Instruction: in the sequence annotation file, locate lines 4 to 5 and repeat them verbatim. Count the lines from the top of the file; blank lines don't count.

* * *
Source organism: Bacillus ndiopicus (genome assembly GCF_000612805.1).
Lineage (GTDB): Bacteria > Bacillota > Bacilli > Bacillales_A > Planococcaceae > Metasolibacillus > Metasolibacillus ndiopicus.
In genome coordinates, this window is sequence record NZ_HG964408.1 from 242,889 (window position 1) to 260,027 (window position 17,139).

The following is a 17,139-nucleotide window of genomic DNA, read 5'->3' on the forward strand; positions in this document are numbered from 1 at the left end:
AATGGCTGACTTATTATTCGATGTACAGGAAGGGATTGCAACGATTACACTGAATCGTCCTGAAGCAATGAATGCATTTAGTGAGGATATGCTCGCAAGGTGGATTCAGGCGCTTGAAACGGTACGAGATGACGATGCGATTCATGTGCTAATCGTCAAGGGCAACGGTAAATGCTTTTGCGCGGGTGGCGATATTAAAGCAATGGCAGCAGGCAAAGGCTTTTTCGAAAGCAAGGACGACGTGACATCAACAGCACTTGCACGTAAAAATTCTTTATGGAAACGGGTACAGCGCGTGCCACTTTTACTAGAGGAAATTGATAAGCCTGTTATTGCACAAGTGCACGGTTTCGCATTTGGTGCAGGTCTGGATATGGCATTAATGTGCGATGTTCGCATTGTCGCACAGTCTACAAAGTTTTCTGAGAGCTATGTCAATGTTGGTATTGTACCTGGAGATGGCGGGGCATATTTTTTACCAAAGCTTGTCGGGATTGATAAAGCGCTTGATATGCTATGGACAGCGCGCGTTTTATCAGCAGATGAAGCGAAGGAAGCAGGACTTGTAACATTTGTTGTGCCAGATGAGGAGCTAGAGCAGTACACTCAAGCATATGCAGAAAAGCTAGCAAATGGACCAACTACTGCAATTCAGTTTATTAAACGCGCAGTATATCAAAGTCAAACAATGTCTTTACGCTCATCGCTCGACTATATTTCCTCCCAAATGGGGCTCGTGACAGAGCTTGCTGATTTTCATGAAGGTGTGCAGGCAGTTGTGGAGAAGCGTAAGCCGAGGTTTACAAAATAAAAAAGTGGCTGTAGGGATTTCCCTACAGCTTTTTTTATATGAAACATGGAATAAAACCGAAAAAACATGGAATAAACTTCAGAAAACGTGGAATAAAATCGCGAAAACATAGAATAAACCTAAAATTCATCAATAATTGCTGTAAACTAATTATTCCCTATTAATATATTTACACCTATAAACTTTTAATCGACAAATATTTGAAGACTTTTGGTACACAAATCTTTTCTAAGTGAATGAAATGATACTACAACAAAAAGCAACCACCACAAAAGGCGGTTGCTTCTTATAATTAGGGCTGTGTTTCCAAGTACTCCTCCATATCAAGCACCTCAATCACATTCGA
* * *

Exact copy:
The following is a 17,139-nucleotide window of genomic DNA, read 5'->3' on the forward strand; positions in this document are numbered from 1 at the left end:
AATGGCTGACTTATTATTCGATGTACAGGAAGGGATTGCAACGATTACACTGAATCGTCCTGAAGCAATGAATGCATTTAGTGAGGATATGCTCGCAAGGTGGATTCAGGCGCTTGAAACGGTACGAGATGACGATGCGATTCATGTGCTAATCGTCAAGGGCAACGGTAAATGCTTTTGCGCGGGTGGCGATATTAAAGCAATGGCAGCAGGCAAAGGCTTTTTCGAAAGCAAGGACGACGTGACATCAACAGCACTTGCACGTAAAAATTCTTTATGGAAACGGGTACAGCGCGTGCCACTTTTACTAGAGGAAATTGATAAGCCTGTTATTGCACAAGTGCACGGTTTCGCATTTGGTGCAGGTCTGGATATGGCATTAATGTGCGATGTTCGCATTGTCGCACAGTCTACAAAGTTTTCTGAGAGCTATGTCAATGTTGGTATTGTACCTGGAGATGGCGGGGCATATTTTTTACCAAAGCTTGTCGGGATTGATAAAGCGCTTGATATGCTATGGACAGCGCGCGTTTTATCAGCAGATGAAGCGAAGGAAGCAGGACTTGTAACATTTGTTGTGCCAGATGAGGAGCTAGAGCAGTACACTCAAGCATATGCAGAAAAGCTAGCAAATGGACCAACTACTGCAATTCAGTTTATTAAACGCGCAGTATATCAAAGTCAAACAATGTCTTTACGCTCATCGCTCGACTATATTTCCTCCCAAATGGGGCTCGTGACAGAGCTTGCTGATTTTCATGAAGGTGTGCAGGCAGTTGTGGAGAAGCGTAAGCCGAGGTTTACAAAATAAAAAAGTGGCTGTAGGGATTTCCCTACAGCTTTTTTTATATGAAACATGGAATAAAACCGAAAAAACATGGAATAAACTTCAGAAAACGTGGAATAAAATCGCGAAAACATAGAATAAACCTAAAATTCATCAATAATTGCTGTAAACTAATTATTCCCTATTAATATATTTACACCTATAAACTTTTAATCGACAAATATTTGAAGACTTTTGGTACACAAATCTTTTCTAAGTGAATGAAATGATACTACAACAAAAAGCAACCACCACAAAAGGCGGTTGCTTCTTATAATTAGGGCTGTGTTTCCAAGTACTCCTCCATATCAAGCACCTCAATCACATTCGA